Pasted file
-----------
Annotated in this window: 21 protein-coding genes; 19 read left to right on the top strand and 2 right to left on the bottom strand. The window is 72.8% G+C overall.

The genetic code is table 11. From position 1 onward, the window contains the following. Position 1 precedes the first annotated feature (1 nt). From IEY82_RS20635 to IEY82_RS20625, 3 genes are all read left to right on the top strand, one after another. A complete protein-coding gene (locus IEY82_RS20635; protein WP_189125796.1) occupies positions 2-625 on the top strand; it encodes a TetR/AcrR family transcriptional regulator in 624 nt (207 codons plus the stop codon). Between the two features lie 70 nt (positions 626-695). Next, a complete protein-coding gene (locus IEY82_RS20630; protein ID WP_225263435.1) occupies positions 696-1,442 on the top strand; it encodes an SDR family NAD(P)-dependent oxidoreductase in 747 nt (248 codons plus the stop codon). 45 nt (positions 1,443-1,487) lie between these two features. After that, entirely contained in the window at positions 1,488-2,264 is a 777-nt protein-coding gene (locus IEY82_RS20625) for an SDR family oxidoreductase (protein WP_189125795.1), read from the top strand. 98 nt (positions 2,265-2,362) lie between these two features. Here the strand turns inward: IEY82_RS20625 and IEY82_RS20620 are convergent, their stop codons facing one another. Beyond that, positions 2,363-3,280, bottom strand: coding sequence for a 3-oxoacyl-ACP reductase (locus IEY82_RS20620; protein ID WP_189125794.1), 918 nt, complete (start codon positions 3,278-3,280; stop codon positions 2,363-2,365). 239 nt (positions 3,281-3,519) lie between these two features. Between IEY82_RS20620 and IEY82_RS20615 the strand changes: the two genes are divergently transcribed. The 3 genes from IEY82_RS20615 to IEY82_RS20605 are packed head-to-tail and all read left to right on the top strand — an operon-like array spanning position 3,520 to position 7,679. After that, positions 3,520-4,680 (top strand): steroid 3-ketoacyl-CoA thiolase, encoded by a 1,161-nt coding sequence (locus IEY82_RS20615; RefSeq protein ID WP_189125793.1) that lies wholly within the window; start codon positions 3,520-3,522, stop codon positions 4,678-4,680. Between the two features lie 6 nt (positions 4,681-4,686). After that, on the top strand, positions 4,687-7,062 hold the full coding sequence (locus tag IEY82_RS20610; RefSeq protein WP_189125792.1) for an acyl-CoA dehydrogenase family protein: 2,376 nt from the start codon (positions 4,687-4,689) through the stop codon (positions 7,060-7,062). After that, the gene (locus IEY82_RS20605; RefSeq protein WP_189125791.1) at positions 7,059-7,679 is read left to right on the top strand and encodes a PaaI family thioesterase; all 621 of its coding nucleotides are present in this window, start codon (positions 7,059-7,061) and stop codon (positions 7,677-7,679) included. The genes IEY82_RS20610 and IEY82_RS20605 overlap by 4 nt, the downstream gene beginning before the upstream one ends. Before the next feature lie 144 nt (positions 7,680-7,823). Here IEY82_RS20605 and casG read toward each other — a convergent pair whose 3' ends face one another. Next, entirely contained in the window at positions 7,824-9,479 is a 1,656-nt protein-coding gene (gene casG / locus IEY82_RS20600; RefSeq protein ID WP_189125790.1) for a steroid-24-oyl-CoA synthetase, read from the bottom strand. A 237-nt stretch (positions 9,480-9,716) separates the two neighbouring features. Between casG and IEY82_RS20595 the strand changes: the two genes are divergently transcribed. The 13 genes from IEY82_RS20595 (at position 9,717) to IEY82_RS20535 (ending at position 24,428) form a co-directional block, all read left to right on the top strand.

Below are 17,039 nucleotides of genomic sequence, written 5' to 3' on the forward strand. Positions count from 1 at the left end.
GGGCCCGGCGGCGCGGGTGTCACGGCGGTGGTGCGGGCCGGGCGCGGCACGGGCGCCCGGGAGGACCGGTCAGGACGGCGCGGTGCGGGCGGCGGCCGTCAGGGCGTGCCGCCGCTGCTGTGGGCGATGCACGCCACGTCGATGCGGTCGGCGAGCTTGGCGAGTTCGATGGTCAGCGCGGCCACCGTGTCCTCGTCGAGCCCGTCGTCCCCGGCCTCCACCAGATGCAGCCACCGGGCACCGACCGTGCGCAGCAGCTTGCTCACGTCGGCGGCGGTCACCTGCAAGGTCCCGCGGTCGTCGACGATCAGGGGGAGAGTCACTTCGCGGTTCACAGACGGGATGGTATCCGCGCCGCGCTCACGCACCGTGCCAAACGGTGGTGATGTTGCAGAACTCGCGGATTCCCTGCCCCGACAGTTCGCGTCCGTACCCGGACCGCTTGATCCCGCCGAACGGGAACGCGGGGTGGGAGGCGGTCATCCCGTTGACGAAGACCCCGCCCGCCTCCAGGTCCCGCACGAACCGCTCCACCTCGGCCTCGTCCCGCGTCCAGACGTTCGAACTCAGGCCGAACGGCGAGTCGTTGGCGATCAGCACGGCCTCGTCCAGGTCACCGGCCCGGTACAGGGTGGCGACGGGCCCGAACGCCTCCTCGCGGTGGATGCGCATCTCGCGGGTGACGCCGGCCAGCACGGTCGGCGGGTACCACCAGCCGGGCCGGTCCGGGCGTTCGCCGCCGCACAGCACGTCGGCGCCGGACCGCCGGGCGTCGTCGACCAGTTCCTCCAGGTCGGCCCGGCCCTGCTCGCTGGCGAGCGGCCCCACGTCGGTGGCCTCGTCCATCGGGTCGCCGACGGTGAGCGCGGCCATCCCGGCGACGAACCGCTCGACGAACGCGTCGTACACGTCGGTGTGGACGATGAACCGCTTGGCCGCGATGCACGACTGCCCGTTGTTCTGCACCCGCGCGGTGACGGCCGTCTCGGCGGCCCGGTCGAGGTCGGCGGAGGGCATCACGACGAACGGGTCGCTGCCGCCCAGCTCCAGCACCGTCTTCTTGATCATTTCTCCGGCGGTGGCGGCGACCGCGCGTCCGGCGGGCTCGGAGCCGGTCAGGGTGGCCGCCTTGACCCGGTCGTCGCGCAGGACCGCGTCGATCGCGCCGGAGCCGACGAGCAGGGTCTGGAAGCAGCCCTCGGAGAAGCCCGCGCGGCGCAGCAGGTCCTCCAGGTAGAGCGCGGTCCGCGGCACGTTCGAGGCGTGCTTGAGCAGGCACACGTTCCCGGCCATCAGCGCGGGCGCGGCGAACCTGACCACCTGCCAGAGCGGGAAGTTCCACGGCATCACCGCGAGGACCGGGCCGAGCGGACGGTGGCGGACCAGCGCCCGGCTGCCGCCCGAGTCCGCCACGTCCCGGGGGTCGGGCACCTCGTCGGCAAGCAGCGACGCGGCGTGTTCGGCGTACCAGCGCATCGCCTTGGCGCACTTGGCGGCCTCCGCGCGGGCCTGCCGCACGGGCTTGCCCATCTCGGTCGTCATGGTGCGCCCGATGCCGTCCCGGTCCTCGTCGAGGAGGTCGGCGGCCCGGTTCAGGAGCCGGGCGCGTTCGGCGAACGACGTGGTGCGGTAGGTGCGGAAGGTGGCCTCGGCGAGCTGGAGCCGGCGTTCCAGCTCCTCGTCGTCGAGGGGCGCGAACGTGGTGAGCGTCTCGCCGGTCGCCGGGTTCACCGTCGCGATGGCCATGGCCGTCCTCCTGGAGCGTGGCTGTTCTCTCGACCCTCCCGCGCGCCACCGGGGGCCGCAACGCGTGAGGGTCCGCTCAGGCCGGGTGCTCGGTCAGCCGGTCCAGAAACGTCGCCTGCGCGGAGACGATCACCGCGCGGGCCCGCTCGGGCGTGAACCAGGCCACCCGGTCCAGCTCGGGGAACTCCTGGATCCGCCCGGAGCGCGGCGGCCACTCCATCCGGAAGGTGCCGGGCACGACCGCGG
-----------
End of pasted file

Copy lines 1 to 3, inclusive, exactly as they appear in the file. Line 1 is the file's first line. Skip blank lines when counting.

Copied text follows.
Annotated in this window: 21 protein-coding genes; 19 read left to right on the top strand and 2 right to left on the bottom strand. The window is 72.8% G+C overall.

The genetic code is table 11. From position 1 onward, the window contains the following. Position 1 precedes the first annotated feature (1 nt). From IEY82_RS20635 to IEY82_RS20625, 3 genes are all read left to right on the top strand, one after another. A complete protein-coding gene (locus IEY82_RS20635; protein WP_189125796.1) occupies positions 2-625 on the top strand; it encodes a TetR/AcrR family transcriptional regulator in 624 nt (207 codons plus the stop codon). Between the two features lie 70 nt (positions 626-695). Next, a complete protein-coding gene (locus IEY82_RS20630; protein ID WP_225263435.1) occupies positions 696-1,442 on the top strand; it encodes an SDR family NAD(P)-dependent oxidoreductase in 747 nt (248 codons plus the stop codon). 45 nt (positions 1,443-1,487) lie between these two features. After that, entirely contained in the window at positions 1,488-2,264 is a 777-nt protein-coding gene (locus IEY82_RS20625) for an SDR family oxidoreductase (protein WP_189125795.1), read from the top strand. 98 nt (positions 2,265-2,362) lie between these two features. Here the strand turns inward: IEY82_RS20625 and IEY82_RS20620 are convergent, their stop codons facing one another. Beyond that, positions 2,363-3,280, bottom strand: coding sequence for a 3-oxoacyl-ACP reductase (locus IEY82_RS20620; protein ID WP_189125794.1), 918 nt, complete (start codon positions 3,278-3,280; stop codon positions 2,363-2,365). 239 nt (positions 3,281-3,519) lie between these two features. Between IEY82_RS20620 and IEY82_RS20615 the strand changes: the two genes are divergently transcribed. The 3 genes from IEY82_RS20615 to IEY82_RS20605 are packed head-to-tail and all read left to right on the top strand — an operon-like array spanning position 3,520 to position 7,679. After that, positions 3,520-4,680 (top strand): steroid 3-ketoacyl-CoA thiolase, encoded by a 1,161-nt coding sequence (locus IEY82_RS20615; RefSeq protein ID WP_189125793.1) that lies wholly within the window; start codon positions 3,520-3,522, stop codon positions 4,678-4,680. Between the two features lie 6 nt (positions 4,681-4,686). After that, on the top strand, positions 4,687-7,062 hold the full coding sequence (locus tag IEY82_RS20610; RefSeq protein WP_189125792.1) for an acyl-CoA dehydrogenase family protein: 2,376 nt from the start codon (positions 4,687-4,689) through the stop codon (positions 7,060-7,062). After that, the gene (locus IEY82_RS20605; RefSeq protein WP_189125791.1) at positions 7,059-7,679 is read left to right on the top strand and encodes a PaaI family thioesterase; all 621 of its coding nucleotides are present in this window, start codon (positions 7,059-7,061) and stop codon (positions 7,677-7,679) included. The genes IEY82_RS20610 and IEY82_RS20605 overlap by 4 nt, the downstream gene beginning before the upstream one ends. Before the next feature lie 144 nt (positions 7,680-7,823). Here IEY82_RS20605 and casG read toward each other — a convergent pair whose 3' ends face one another. Next, entirely contained in the window at positions 7,824-9,479 is a 1,656-nt protein-coding gene (gene casG / locus IEY82_RS20600; RefSeq protein ID WP_189125790.1) for a steroid-24-oyl-CoA synthetase, read from the bottom strand. A 237-nt stretch (positions 9,480-9,716) separates the two neighbouring features. Between casG and IEY82_RS20595 the strand changes: the two genes are divergently transcribed. The 13 genes from IEY82_RS20595 (at position 9,717) to IEY82_RS20535 (ending at position 24,428) form a co-directional block, all read left to right on the top strand.

Below are 17,039 nucleotides of genomic sequence, written 5' to 3' on the forward strand. Positions count from 1 at the left end.